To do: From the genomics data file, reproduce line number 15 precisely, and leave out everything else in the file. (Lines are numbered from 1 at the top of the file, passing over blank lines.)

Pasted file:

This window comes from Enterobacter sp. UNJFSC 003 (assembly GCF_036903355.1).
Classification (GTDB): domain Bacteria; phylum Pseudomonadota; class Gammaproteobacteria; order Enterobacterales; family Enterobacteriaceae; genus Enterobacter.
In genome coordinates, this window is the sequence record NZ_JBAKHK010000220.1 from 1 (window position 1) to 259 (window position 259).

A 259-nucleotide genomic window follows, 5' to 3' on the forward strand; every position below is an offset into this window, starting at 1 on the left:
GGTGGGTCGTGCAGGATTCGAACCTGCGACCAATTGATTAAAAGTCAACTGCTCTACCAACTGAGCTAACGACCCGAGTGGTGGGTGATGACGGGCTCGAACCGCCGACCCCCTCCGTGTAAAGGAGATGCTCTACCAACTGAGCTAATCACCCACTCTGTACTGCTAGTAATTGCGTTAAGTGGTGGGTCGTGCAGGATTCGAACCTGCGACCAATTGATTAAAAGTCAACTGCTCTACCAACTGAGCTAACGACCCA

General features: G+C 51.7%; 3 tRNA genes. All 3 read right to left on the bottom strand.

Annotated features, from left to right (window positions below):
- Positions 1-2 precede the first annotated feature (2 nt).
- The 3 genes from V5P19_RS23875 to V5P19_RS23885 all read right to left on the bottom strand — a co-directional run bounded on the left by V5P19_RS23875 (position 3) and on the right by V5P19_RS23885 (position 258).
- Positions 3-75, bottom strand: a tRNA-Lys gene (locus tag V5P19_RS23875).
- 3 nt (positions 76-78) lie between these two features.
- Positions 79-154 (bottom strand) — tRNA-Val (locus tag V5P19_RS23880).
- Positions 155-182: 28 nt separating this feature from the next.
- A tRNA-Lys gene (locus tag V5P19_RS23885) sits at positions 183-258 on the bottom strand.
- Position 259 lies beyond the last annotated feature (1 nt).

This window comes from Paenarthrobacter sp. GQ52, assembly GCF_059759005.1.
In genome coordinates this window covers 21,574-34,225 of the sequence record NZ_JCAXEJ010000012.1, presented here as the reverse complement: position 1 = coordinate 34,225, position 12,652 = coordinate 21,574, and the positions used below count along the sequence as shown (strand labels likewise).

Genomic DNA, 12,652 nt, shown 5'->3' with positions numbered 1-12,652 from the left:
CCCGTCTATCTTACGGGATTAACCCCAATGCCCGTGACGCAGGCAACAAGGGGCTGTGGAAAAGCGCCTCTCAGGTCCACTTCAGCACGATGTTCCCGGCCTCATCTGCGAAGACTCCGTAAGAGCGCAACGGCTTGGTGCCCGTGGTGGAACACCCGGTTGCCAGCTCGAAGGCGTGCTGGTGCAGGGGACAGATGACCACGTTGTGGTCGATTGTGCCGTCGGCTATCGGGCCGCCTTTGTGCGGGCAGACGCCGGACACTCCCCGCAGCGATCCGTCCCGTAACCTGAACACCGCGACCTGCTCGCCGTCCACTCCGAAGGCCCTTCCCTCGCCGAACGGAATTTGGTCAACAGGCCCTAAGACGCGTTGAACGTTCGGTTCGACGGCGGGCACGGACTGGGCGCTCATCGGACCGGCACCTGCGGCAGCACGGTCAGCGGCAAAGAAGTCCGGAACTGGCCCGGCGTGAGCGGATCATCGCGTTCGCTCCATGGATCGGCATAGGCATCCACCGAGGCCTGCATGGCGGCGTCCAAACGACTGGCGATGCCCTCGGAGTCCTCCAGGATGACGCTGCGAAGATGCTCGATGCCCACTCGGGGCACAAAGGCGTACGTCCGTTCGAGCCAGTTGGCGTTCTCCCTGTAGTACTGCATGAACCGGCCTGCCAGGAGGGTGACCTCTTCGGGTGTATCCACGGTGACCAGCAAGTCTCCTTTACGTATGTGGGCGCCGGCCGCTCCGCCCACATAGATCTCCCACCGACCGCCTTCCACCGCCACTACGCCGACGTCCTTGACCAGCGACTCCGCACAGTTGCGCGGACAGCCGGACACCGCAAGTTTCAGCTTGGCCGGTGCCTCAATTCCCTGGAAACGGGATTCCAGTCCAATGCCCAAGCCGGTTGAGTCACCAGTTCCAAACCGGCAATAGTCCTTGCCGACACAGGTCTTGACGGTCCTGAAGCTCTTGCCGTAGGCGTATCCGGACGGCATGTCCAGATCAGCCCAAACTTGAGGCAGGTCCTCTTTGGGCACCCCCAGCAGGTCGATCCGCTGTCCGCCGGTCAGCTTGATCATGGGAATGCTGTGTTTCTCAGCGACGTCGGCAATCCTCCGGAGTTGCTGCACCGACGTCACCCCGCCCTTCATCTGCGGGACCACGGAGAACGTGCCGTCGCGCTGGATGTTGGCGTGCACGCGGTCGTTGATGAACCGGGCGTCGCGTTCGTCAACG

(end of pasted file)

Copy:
- Position 259 lies beyond the last annotated feature (1 nt).